Just a few years ago, Will Smith, playing detective Del Spooner, said, “I was the logical choice. It calculated that I had a 45% chance of survival. Sarah only had an 11% chance. That was somebody’s baby – 11% is more than enough. A human being would’ve known that.” While it was only in the 2004 film ‘I, Robot’ that the AI decided to rescue Will Smith from the crash while leaving a schoolgirl to drown, scenarios like these can be well expected in the future.
If you were to search for ‘top writers in the world’ or ‘best leaders through history’ in any popular search engine, you would see a list of mostly men, complemented by one Jane Austin or Virginia Woolf. You will also see the list comprises mainly ‘white’ authors. Even on the most basic search queries, the internet is biased. The echo chamber of human biases in the 21st century, the internet, or any AI products, is far from neutral.
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Human morality is variable and not always correct. Robots are created on already occurring biases, making them far from moral conscience. But it is upon us to create a safer future by ensuring machines behave ethically. Much content and information have been published to address ethical AI in the past years. We have created a treasure trove of top AI guidelines and measurements to refer to when building an AI product/ service to ease navigation.
UNESCO’s guidelines were adopted during the 41st session of UNESCO’s General Conference. The agency embarked on a two-year program to create what they claim is the ‘first global standard-setting instrument on the ethics of artificial intelligence in the form of a Recommendation’. The recommendations outline values and principles of sustainability, transparency, explainability, human oversight, accountability, literary, government collaboration and more. It also outlines ten policy action areas and suggests monitoring and evaluation techniques.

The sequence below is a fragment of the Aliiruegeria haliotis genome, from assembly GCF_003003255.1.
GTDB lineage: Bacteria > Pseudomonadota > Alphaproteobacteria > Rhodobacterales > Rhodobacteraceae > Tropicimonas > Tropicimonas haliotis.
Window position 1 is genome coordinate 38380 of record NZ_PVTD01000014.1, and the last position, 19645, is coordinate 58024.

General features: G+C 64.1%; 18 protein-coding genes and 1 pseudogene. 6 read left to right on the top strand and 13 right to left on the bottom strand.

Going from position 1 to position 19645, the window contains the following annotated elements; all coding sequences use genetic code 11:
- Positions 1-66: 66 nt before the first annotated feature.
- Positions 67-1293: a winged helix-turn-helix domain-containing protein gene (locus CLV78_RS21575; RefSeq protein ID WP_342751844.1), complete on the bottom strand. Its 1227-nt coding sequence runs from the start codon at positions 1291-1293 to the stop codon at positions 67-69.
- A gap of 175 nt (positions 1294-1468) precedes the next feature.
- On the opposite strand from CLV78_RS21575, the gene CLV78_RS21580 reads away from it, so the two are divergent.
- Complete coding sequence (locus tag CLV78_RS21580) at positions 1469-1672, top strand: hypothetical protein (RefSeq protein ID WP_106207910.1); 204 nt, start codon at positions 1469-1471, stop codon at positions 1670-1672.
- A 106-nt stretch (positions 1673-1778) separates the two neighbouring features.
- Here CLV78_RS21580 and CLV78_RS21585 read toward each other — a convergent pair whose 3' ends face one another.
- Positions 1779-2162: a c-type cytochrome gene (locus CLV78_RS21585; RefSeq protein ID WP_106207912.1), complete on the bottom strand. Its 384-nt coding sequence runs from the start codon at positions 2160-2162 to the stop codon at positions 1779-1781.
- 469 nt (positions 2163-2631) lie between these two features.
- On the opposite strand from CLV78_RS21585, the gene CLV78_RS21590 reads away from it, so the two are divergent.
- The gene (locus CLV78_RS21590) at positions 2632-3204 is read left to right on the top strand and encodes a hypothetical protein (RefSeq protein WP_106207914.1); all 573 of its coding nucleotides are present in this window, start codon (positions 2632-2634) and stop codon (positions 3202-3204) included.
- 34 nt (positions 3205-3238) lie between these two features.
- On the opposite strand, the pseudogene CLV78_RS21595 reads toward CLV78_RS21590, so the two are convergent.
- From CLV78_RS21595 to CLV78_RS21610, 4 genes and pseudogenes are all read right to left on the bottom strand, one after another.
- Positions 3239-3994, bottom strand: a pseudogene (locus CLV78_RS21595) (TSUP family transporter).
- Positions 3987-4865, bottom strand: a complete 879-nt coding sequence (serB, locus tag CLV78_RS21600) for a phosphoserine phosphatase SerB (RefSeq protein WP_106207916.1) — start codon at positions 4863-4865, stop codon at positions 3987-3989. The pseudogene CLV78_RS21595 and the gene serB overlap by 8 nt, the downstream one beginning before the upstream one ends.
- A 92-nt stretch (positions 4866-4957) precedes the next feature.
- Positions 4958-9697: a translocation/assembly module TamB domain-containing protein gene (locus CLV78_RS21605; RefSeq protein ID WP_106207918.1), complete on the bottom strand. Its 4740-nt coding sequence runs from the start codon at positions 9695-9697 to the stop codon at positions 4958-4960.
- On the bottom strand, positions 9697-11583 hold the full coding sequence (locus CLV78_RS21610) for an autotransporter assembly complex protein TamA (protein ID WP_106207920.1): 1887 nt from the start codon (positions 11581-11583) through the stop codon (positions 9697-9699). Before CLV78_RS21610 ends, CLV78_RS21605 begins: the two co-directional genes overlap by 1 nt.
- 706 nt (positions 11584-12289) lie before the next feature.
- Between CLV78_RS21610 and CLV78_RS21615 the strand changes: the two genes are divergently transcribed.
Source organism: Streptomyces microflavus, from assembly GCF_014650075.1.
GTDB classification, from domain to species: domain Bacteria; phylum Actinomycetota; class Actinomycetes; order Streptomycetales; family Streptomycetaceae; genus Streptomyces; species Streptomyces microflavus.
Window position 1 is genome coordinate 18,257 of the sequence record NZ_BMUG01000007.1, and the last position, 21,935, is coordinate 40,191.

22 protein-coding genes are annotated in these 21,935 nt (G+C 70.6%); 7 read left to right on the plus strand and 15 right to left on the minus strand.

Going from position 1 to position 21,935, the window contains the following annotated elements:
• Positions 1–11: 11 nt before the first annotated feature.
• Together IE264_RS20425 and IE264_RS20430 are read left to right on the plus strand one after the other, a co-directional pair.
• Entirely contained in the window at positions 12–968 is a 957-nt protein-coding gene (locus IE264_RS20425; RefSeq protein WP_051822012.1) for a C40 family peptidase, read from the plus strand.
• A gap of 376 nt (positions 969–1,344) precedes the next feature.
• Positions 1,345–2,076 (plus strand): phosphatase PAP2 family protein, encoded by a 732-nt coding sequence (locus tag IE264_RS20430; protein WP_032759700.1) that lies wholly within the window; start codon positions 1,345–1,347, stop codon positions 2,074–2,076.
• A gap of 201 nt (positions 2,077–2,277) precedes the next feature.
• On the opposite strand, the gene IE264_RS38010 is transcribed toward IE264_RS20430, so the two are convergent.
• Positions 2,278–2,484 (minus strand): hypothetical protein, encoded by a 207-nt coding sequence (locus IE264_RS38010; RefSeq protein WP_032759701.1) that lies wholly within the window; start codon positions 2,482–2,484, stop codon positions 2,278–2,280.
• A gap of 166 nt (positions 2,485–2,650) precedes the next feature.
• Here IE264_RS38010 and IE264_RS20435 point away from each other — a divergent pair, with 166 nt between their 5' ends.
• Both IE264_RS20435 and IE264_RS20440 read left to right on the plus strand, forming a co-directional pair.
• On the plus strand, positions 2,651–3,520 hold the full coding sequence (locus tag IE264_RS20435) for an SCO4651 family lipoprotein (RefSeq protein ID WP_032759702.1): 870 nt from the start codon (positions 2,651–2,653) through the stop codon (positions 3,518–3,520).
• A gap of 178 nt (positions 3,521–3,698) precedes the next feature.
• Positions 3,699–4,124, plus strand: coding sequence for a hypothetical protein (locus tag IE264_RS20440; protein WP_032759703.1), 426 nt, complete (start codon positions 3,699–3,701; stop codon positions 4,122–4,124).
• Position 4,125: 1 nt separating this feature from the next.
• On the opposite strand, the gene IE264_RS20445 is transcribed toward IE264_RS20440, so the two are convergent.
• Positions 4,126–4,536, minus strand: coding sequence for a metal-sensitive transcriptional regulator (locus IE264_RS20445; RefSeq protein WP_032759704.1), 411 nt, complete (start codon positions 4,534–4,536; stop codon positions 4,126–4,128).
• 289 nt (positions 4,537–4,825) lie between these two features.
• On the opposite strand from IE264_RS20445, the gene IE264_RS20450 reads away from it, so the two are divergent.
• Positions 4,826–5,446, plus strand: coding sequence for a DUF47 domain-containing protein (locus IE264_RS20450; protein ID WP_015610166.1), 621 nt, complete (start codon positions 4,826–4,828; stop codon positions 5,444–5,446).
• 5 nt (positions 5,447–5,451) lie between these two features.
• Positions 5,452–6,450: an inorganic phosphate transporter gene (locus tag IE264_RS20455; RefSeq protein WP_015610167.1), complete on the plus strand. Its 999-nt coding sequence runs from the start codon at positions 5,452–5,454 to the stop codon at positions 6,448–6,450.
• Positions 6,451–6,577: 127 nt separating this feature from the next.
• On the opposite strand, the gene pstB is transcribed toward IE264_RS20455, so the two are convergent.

The UK-based research centre’s eight principles aim at individual adoption for designing, building, and operating ML systems. Designed by expert technologists, the principles are in the form of eight pledges that ensure bias evaluation, reproductive operations, data risk awareness and more.
Created by experts in ethics, digital technology, law, human rights, and Ministries of Health leaders, WHO’s guidelines took close to two years in the making. The final published report outlines the ethical challenges and risks of AI in the health field. It also includes six principles and a set of recommendations/frameworks for governments across the globe to ensure the safe benefits of AI in healthcare
IBM has published two sets of AI guidelines. The first is ‘everyday ethics for AI, ‘ focusing on the daily use of AI and the core areas of ethical focus for designers and AI developers. The paper outlines the five key areas as accountability, value alignment, explainability, fairness and user data rights.
The AI fairness 360 paper is a Python toolkit for an industrial audience. The paper looks at AI fairness and entails a toolkit to ensure fairness research algorithms are leveraged in an industrial setting. It consists of a framework and varied metrics for researchers to evaluate their algorithms.
Oxford’s 2019 technical report consists of international standards to enable global coordination in AI R&D. The report outlines the standards of global governance of AI. It provides recommendations for governments around the globe to participate in AI research. They focus on the infrastructure of AI, needed for better design, development and research on AI standards.